ON SPORTS: Heisman Trophy vote obvious, but far from easy
Dec. 14, 2013 at 6:14 a.m.
The first year I participated in the Heisman Trophy voting was 1997.
I spent most of the season trying to decide whether to vote for Charles Woodson of Michigan or Peyton Manning of Tennessee.
I voted for Woodson, and I don't regret my decision even though I have the utmost respect for Manning.
Woodson won the award, and both players have gone on to have successful careers in the NFL.
The decision this season has been every bit as difficult as 1997 but for vastly different reasons.
I do my best to go into every season with an open mind. There are always preseason favorites for the award, but I base my vote on what happens on the field.
You might recall that South Carolina's Jadeveon Clowney was going to become the first defensive player since Woodson, who also played some offense, to win the Heisman.
You know how that worked out. Clowney was not even one of the six finalists invited to New York for the awards presentation.
The fact that there were six finalists - quarterbacks Jordan Lynch of Northern Illinois, Johnny Manziel of Texas A&M, A.J. McCarron of Alabama and Jameis Winston of Florida State and running backs Tre Mason of Auburn and Boston College's Andre Williams - is a tip off to how much the voters were divided.
I am always curious to see what kind of promotional material I get from the schools, and this year, it was very limited.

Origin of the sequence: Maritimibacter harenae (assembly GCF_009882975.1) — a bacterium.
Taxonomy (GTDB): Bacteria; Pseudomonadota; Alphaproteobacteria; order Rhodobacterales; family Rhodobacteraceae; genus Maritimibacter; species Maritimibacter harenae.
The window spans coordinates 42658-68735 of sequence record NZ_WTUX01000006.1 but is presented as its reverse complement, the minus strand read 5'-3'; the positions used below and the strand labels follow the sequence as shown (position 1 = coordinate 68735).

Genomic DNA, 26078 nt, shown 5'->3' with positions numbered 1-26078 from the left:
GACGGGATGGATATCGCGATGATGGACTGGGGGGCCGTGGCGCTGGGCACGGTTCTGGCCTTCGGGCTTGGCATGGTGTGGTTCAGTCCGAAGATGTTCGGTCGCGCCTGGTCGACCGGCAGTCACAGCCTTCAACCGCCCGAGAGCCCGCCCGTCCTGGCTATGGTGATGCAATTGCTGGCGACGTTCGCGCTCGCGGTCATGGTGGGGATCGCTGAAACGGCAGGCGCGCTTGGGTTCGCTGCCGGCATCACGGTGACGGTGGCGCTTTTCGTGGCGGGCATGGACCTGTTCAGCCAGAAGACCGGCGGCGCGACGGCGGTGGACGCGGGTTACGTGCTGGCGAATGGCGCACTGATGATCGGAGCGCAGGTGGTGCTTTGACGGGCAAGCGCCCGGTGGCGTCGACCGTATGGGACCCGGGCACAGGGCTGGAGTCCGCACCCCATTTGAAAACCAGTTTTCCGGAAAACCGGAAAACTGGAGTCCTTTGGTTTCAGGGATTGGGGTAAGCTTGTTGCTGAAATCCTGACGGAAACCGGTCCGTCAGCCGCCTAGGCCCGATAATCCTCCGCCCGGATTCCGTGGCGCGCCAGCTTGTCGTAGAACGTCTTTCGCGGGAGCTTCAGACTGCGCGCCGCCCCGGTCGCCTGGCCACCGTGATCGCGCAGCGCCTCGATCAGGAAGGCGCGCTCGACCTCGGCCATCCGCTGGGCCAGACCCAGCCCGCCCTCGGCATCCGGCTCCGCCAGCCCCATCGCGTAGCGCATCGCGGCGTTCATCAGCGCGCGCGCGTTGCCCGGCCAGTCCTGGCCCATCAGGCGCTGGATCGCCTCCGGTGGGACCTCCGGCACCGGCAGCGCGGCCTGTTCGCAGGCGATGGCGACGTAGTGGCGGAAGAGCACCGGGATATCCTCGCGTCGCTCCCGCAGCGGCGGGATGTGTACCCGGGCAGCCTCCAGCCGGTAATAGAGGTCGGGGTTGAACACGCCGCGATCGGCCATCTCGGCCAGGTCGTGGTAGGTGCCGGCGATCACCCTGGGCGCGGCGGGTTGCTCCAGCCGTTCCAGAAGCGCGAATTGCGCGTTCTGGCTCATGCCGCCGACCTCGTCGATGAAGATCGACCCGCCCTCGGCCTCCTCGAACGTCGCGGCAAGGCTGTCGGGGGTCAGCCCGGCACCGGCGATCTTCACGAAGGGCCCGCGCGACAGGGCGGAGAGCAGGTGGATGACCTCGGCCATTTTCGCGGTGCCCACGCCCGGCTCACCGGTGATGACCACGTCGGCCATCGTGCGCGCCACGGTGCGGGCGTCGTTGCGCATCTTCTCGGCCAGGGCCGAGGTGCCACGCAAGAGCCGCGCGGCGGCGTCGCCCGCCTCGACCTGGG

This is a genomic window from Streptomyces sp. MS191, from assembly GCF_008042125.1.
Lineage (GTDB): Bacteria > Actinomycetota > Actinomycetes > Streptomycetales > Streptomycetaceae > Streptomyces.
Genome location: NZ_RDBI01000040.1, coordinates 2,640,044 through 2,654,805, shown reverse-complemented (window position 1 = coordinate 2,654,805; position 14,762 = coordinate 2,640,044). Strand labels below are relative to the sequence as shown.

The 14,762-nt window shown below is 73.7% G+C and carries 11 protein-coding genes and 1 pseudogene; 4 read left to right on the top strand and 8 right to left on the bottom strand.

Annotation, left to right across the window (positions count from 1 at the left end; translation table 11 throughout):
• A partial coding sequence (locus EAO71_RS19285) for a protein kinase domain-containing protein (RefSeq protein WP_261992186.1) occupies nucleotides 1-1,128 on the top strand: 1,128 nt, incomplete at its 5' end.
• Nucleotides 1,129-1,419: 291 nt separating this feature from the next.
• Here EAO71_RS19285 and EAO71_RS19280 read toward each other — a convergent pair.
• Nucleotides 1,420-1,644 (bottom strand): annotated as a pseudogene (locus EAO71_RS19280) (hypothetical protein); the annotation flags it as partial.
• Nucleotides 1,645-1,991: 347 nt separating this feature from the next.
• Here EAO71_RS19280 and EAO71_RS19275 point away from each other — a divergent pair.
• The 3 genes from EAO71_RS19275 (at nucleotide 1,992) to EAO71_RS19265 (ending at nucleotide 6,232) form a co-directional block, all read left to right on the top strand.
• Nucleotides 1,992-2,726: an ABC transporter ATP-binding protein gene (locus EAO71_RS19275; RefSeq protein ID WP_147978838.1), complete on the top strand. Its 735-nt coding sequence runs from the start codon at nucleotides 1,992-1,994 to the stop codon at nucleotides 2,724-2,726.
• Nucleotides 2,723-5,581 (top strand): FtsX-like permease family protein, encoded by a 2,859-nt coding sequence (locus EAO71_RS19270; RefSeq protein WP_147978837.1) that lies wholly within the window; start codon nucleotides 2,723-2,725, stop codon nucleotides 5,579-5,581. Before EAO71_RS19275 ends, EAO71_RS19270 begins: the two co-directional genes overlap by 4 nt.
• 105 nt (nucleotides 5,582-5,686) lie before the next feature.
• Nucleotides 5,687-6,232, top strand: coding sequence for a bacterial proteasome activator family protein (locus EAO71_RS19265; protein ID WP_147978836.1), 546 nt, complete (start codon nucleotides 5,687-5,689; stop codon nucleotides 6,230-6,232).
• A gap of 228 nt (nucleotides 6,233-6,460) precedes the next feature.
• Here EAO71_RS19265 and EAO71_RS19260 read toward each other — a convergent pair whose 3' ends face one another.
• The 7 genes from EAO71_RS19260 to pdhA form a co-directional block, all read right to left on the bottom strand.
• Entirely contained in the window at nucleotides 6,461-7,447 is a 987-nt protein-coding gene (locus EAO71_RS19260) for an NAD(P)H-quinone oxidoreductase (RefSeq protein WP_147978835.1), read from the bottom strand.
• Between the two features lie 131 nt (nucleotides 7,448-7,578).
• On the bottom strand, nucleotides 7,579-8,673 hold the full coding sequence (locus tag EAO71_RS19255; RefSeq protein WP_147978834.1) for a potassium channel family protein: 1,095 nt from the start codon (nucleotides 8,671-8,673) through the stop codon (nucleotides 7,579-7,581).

Northern Illinois sent a couple of items about Lynch; I'm on Texas A&M's media list, so I got quite a few emails about Manziel. I even got a player card of Chuckie Keeton, who in case you don't know - and you probably don't - is a quarterback from Utah State.
I voted for Manziel last year, and even with his troubles in the offseason, I was willing to vote for him again this season.
He was still on my list after a sub-par performance against LSU, but I couldn't vote for him after the Aggies' loss to Missouri.
I have always respected McCarron, not so much for his statistics, which are impressive, but his ability to win.
McCarron led Alabama to two national championships and lost only three games as a starter.
The knock against McCarron was that Alabama was such a good team, he rarely was put in a situation where he had to win the game.
He did that this season against Texas A&M and Mississippi State and seemed to have done it against Auburn until the ill-fated last-second field goal attempt.
Thus, we come to my first-place vote for Winston.
I have nothing but admiration for the way he performed as a freshman. His talent is immense, and his poise and decision making on the field was remarkable.
He has Florida State within a win of a national championship.
The hesitation came when I learned he was under investigation for a sexual assault. If Winston had been charged, I would not have voted for him.
That is not to say the character of some of the previous players who have gotten my vote is beyond reproach.
I voted for Reggie Bush in 2005, and he had to give back the trophy after NCAA sanctions were leveled against him and Southern Cal.
Cam Newton got my vote in 2010 even though he was investigated by the NCAA after reports circulated that his parents received money to deliver him to Auburn.
My first-place vote for Winston - McCarron got my second-place vote, and Mason received my third-place vote - was made with a clear mind but a cloudy conscience.
Mike Forman is a sports writer for the Victoria Advocate. Contact him at 361-580-6588 or email@example.com, or comment on this column at advosports.com